Emily Restaurant Hostess smiling at work in het costume

When you are seeking a new restaurant hostess position, it is important to look first look at other restaurants hostess resume samples. With hundreds of other hostesses looking for a new position at the same time, you need to make sure your resume stands out by being both informative and intriguing. There is no better way than checking out the level of competition first.

12 Restaurant Hostess Resume Sample(s)

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What to Highlight

Depending on how far along you are in your career, you are going to want to highlight different elements in your resume. For both beginner and seasoned hostesses, it is important to clearly identify the type of settings that you have worked in. This includes both the type of cuisine, for example, a steakhouse or a pizzeria, and the type of service; casual dining or fine dining. If you aren’t sure what type of restaurants you have worked in, you can review the breakdown below:

Casual Dining– Serves mid-range priced foods in a casual setting. Guests are seated by a hostess and orders are taken at a table by a server. Examples include TGI Friday’s, Cracker Barrel, and Olive Garden.

Fine Fining- Full-service restaurants with dedicated meal courses. Higher end décor and prices. Often have dress code rules, in addition to strict guidelines for restaurant staff to follow.

Another important thing to highlight is how many guests you are used to seating in a day. There is a big difference between 10 and 60 guests and employers need to know if you can handle the capacity of customers that they host per day.

Resume Sections

Contact Information:
Name, Address, Phone Number, Email, Nationality, Driver’s licence

1 – 3 sentences giving a broad overview of your profession, years of experience in the industry, and specific areas of experience

Skills Summary/Key Skills:
List of key skills that you possess that are also found in the job posting

Optional- If you know how to speak multiple languages, include what languages you know and your level of proficiency. This is especially important when looking for work in a cosmopolitan city.

Employment History:
Showcase your past places of employment and include a list of your daily responsibilities. If you are new to the restaurant industry, you can add other employment (ex. Sales, Customer Service Agent, etc.) to show you have work experience. If you have been in the industry for a while, only include your restaurant experience.

Education/Licenses/Certifications/Relevant Coursework/Training:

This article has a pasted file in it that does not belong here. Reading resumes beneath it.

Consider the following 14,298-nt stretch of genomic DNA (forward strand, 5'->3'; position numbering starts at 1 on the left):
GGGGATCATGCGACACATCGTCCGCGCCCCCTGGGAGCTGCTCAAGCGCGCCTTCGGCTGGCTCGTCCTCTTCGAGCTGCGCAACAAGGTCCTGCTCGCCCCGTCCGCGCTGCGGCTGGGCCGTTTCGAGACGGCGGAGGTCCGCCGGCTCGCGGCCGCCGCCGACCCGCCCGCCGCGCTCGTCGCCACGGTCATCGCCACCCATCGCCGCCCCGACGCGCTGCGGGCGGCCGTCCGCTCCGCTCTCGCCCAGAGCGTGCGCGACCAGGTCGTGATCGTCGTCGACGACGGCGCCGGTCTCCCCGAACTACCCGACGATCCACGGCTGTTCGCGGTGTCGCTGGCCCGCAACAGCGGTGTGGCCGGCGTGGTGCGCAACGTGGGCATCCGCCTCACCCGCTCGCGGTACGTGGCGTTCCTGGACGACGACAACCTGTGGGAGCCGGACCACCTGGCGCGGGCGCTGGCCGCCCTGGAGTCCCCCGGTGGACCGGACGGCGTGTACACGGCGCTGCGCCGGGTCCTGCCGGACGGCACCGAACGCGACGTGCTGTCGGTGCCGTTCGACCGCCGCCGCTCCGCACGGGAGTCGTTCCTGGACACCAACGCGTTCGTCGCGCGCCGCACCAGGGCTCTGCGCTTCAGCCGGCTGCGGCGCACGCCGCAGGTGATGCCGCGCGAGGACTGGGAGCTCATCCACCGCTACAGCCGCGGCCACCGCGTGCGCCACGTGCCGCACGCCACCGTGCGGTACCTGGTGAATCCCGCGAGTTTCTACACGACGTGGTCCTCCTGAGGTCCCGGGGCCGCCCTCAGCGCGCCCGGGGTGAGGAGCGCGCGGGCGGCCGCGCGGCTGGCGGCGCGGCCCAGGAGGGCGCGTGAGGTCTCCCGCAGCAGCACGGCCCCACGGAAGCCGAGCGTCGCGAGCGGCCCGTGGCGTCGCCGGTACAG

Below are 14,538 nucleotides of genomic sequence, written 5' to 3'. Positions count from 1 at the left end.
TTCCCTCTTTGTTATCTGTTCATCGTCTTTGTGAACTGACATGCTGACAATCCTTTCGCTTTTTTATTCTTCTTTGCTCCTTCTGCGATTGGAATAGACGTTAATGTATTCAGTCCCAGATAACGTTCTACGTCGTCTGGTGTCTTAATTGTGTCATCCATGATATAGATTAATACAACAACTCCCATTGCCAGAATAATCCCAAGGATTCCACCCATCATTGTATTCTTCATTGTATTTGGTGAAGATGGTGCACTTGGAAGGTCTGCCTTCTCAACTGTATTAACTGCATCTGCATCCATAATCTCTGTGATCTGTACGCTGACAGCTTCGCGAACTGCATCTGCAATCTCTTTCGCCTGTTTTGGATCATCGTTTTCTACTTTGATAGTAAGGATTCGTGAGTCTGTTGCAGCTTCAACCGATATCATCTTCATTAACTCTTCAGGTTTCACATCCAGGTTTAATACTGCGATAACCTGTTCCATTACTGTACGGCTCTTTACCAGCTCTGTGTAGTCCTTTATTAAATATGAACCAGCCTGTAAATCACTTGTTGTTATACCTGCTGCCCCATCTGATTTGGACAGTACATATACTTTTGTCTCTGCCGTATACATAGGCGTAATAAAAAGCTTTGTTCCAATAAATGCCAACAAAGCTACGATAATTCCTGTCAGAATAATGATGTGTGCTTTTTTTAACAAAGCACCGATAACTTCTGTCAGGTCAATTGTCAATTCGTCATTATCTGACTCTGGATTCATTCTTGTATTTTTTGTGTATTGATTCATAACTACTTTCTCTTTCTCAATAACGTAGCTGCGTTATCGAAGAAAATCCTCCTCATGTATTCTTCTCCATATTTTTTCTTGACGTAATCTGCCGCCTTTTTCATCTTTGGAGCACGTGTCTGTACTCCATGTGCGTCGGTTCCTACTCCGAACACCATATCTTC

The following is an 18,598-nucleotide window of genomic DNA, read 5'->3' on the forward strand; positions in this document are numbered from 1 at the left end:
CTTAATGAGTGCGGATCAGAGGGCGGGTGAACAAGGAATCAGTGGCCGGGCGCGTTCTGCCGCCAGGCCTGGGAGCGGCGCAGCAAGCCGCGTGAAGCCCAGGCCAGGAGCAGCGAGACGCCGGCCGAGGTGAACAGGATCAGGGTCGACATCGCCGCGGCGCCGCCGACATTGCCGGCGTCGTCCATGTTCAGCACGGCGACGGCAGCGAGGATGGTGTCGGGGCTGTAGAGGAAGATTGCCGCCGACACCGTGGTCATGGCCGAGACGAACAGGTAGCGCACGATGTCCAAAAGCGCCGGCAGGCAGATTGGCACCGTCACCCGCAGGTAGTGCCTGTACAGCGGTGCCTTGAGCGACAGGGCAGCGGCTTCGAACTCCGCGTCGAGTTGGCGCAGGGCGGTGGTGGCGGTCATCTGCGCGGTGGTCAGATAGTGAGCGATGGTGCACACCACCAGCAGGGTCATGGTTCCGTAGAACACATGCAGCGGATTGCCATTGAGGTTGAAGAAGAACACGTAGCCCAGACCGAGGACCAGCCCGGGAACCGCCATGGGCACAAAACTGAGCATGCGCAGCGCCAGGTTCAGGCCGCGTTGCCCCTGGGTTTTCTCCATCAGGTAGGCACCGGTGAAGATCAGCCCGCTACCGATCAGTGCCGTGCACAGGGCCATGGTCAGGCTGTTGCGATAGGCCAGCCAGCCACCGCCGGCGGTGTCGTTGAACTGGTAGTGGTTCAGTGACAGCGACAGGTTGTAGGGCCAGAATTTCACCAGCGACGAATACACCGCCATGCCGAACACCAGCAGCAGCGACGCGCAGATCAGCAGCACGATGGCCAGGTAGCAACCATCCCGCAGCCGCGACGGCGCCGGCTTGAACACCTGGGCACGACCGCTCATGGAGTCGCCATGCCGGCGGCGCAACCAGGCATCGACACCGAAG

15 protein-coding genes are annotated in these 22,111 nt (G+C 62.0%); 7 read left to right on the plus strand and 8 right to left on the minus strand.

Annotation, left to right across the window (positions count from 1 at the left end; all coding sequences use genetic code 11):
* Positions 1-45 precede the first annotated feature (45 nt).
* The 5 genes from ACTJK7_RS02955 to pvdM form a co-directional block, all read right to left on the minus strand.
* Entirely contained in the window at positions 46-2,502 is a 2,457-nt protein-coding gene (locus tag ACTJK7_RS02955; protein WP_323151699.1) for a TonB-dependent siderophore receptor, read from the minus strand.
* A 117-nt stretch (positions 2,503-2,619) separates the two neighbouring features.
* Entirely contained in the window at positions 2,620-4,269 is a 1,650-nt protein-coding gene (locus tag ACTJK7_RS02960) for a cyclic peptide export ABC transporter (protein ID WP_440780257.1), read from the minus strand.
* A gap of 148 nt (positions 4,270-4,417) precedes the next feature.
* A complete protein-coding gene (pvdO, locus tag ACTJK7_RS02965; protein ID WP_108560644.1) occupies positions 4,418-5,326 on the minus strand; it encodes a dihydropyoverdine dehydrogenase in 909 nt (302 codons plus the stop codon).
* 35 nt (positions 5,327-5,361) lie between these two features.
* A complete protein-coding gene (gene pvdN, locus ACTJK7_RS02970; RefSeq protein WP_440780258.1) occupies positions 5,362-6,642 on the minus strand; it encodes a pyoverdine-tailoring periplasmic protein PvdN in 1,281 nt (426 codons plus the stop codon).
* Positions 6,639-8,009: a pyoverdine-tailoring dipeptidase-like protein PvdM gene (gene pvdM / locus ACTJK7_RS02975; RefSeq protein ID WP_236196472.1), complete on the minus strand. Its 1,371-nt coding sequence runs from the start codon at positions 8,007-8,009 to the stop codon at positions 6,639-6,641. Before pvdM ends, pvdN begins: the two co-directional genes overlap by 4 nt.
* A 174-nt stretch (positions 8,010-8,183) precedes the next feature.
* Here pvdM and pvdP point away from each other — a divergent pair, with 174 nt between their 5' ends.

List any training classes, food service certifications, and relevant workshops that you have received. It is not necessary to have any kind of diploma or education to work in the foodservice industry.

Skill Sets & Responsibilities

Whether you are just starting your hostess career, or are a seasoned veteran, employers are expecting you to be familiar with the basics. To make sure your resume is what employers are looking for, try incorporating these experiences and skills:

  • Greeting guests when they first arrive, holding the front door open when possible
  • Inquiring about the number of guests in a party and evaluating where to seat them
  • Asking special requests from guests and relaying essential information to their server, including special occasions and food allergies
  • Making accommodations for parties with special needs, including wheelchairs or child seats
  • Thanking guests as they leave and asking them to come back again
  • Taking advanced reservations over the phone

As you become more advanced in your career, employers are also looking for you to do the following things. Advanced hostesses, try incorporating these into your resume:

  • Suggesting menu items based on guest’s preferences and needs
  • Taking guest’s orders when the service staff is too busy
  • Working with management to create special seating arrangements for holidays and special events
  • Helping the GM to decide the server’s schedule, based on the typical number of guests in a given shift


Quantifying Your Resume

Employers love numbers because it makes your experience feel more tangible. When writing your resume, if you can answer the questions, “How much?” or “How many?”, you should try to include that number. For instance:

  • How many customers did you seat per shift?
  • How many advanced reservations do you typically take?


The Importance of Soft Skills

When it comes to being a hostess, soft skills are just as critical as practical skills. You are the first person a guest sees when they arrive at a restaurant, so it is of the utmost importance that you make them feel welcomed and comfortable. To show employers that you have the soft skills they are looking for, try incorporating these soft skills into your profile, key skills, and cover letter sections:

  • Calm
  • Friendly
  • Engaging
  • Knowledgeable
  • Professional
  • Courteous
  • Organized
  • Written & Verbal Communication


Action Verbs

Never make your professional experience sound like a passive list of daily tasks. Instead, help potential employers envision you performing the job by using these hostess specific action verbs:


Related Cover Letters

Click here to download a hostess sample cover letter

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